Ten Aussie startups off to Boston

Graeme Philipson

Last night at Sydney’s harbourside Museum of Contemporary Art ten Australian startups were chosen as winners in the inaugural Bridge to MassChallenge Australia competition.

Three state governments – NSW, Victoria and South Australia – are partners, along with Microsoft Australia, Monash University and the federal Department of Industry, Innovation and Science.

MassChallenge was started in 2009 by the government of Massachusetts as a way of attracting startup jobs to the state. It has since expanded to the UK, France, Spain, Korea, Mexico, Morocco, and Colombia – and now Australia.

Craig Laundy: We are too quick to criticise failure, and also quick to criticise success

To date over a thousand MassChallenge alumni have raised nearly $2 billion in funding, generated nearly $1 billion in revenue, and created over 60,000 jobs.

Most of those jobs are in Massachusetts, which is after all the aim of the program. But the program also has a large foothold in London, where over 100 startups are involved.

Attending the event was Craig Laundy, Assistant Minister for Industry, Innovation and Science. “We have a lot to learn from the US culture of collaboration,” he told InnovationAus.com. “MassChallenge is a great example how governments can encourage the process.

“We are facing financial challenges as a nation and there remains a problem with Australia’s entrepreneurial culture,” Mr Laundy said..

“We are too quick to criticise failure, which is odd given that we like to back the underdog. But we are also quick to criticise success – we lose out at both ends.

“I hope this collaboration with MassChallenge is the start of something good – entrepreneurship is still an undervalued part of the economy.”

MassChallenge president Mike LaRhette told InnovationAus.com he was impressed with the startups he had seen in Australia, but said the standard of pitching could use improvement.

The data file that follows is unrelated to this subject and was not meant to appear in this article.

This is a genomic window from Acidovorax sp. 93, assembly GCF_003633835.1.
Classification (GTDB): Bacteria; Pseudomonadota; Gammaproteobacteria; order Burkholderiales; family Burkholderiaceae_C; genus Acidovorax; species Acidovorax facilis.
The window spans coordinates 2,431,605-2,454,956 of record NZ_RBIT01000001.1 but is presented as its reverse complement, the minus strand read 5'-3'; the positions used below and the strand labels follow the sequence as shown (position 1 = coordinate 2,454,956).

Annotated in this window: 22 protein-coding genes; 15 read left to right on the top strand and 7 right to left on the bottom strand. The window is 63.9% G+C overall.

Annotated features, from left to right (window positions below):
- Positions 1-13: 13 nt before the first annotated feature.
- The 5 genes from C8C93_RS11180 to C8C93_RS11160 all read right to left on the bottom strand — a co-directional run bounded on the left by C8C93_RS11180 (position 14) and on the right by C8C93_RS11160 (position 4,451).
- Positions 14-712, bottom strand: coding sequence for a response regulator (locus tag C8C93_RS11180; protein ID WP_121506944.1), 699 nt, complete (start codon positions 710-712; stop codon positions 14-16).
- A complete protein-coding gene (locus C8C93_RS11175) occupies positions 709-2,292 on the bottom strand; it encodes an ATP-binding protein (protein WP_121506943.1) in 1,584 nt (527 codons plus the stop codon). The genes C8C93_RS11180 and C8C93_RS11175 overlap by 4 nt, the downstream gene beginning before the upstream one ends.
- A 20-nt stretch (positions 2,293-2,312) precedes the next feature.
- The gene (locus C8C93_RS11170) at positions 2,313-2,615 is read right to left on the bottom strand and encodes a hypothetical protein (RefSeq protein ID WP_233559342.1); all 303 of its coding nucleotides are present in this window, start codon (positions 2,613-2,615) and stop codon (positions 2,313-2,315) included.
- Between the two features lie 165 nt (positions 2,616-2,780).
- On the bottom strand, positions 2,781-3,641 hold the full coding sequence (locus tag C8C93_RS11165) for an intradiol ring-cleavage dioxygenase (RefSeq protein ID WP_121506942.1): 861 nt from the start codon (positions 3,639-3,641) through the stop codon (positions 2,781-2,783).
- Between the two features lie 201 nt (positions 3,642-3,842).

“In the US we are very good at self-promotion. It’s all part of the hustle.”

“With Australian startups, I have found a level of humility missing in the US. This is not a lack of confidence, but it does mean they need to tell their story better.”

To that end the MassChallenge mentoring process includes coaching in presentation and marketing techniques.

“Australia’s entrepreneurs have a lot to offer,” said Mr LaRhette. “Australia represents a unique opportunity for MassChallenge, given its strategic positioning in Asia-Pacific, its cultural and historical connections to MassChallenge hubs in the US and UK, and the energy and momentum of its entrepreneurial ecosystems.”

Mr LaRhette gave the Brexit vote, the US election and the rejection of the recent peace deal in Colombia as examples of how “the world is unhappy.” He said the tech community needs to learn how to respond.

“Brexit has caused turbulence in the startup ecosystem in the UK. Entrepreneurship is an engine that can change the world – even rebuild it.”

The ten MassChallenge finalists will attend a five-day boot camp in Boston in February 2017 where they will receive “additional special training, one-on-one mentorship, networking, and privileged access to the Boston ecosystem.”

They were selected from a pool of over 200 applicants across the three participating Australian states. Each of them was also invited to do a one-minute pitch on the evening, with MyGolgi winning the people’s prize for the best story.

The Australian selection process began in August, with 45 of the applicants attending three day boot camps in Sydney, Melbourne and Adelaide.

The ten successful MassChallenge startups were:

  • CleverDux: identification of asthma, allergy or anaphylactic medical conditions in school students.
  • Conweigh: mobile shipping container weighing service.
  • Digital Homebrew: Pourtal – a virtual bartender that alleviates problems with serving beer from kegs.
  • Edufolios: ePortfolio for Australian teachers.
  • Freddi: business process automation for SMEs.
  • Kick.it: a stop smoking app.
  • Microba: personal identification and management of the body’s micro-organisms.
  • MyGolgi: wearable technology to identify the source of back pain.
  • PsyberSafe: preventing predator grooming of children online.
  • StopRotor: new drone technology, using concepts from helicopters to improve performance.

Missing from the evening’s proceedings was John Barilaro, NSW Minister for Regional Development, Skills and Small Business, who was elected head of the state National Party and Deputy Premier yesterday in the wake of the party’s disastrous showing in the Orange by-election.

His place was taken by the CEO of Jobs NSW, Karen Borg.

Do you know more? Contact James Riley via Email.

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